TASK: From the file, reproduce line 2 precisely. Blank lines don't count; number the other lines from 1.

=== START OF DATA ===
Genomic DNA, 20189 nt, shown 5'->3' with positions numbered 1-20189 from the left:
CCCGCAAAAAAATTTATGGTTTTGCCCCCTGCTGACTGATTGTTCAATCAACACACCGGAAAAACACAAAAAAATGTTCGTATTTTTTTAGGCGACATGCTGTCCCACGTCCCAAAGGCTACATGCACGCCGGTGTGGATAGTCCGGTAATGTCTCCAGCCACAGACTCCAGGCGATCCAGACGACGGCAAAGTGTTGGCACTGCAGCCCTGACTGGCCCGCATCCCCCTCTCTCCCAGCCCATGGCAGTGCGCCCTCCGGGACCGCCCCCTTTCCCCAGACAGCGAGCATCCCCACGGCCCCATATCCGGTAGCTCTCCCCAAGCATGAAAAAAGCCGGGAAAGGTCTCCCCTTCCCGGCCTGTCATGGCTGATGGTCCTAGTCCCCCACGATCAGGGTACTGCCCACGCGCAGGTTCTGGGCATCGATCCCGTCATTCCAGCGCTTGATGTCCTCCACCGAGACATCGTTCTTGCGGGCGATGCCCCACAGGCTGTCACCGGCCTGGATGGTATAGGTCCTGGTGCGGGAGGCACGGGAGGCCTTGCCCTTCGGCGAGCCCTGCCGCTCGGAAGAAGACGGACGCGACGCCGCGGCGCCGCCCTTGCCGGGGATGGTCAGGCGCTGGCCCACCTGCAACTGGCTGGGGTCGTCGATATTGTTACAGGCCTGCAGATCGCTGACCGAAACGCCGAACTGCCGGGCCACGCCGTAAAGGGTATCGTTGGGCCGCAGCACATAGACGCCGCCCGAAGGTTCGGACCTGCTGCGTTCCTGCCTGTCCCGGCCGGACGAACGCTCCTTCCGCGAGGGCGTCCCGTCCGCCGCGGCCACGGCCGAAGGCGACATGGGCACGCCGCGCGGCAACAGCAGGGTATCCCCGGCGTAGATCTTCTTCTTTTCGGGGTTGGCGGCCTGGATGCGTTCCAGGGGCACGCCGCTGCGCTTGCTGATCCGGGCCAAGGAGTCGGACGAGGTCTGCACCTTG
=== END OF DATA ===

CCCGCAAAAAAATTTATGGTTTTGCCCCCTGCTGACTGATTGTTCAATCAACACACCGGAAAAACACAAAAAAATGTTCGTATTTTTTTAGGCGACATGCTGTCCCACGTCCCAAAGGCTACATGCACGCCGGTGTGGATAGTCCGGTAATGTCTCCAGCCACAGACTCCAGGCGATCCAGACGACGGCAAAGTGTTGGCACTGCAGCCCTGACTGGCCCGCATCCCCCTCTCTCCCAGCCCATGGCAGTGCGCCCTCCGGGACCGCCCCCTTTCCCCAGACAGCGAGCATCCCCACGGCCCCATATCCGGTAGCTCTCCCCAAGCATGAAAAAAGCCGGGAAAGGTCTCCCCTTCCCGGCCTGTCATGGCTGATGGTCCTAGTCCCCCACGATCAGGGTACTGCCCACGCGCAGGTTCTGGGCATCGATCCCGTCATTCCAGCGCTTGATGTCCTCCACCGAGACATCGTTCTTGCGGGCGATGCCCCACAGGCTGTCACCGGCCTGGATGGTATAGGTCCTGGTGCGGGAGGCACGGGAGGCCTTGCCCTTCGGCGAGCCCTGCCGCTCGGAAGAAGACGGACGCGACGCCGCGGCGCCGCCCTTGCCGGGGATGGTCAGGCGCTGGCCCACCTGCAACTGGCTGGGGTCGTCGATATTGTTACAGGCCTGCAGATCGCTGACCGAAACGCCGAACTGCCGGGCCACGCCGTAAAGGGTATCGTTGGGCCGCAGCACATAGACGCCGCCCGAAGGTTCGGACCTGCTGCGTTCCTGCCTGTCCCGGCCGGACGAACGCTCCTTCCGCGAGGGCGTCCCGTCCGCCGCGGCCACGGCCGAAGGCGACATGGGCACGCCGCGCGGCAACAGCAGGGTATCCCCGGCGTAGATCTTCTTCTTTTCGGGGTTGGCGGCCTGGATGCGTTCCAGGGGCACGCCGCTGCGCTTGCTGATCCGGGCCAAGGAGTCGGACGAGGTCTGCACCTTG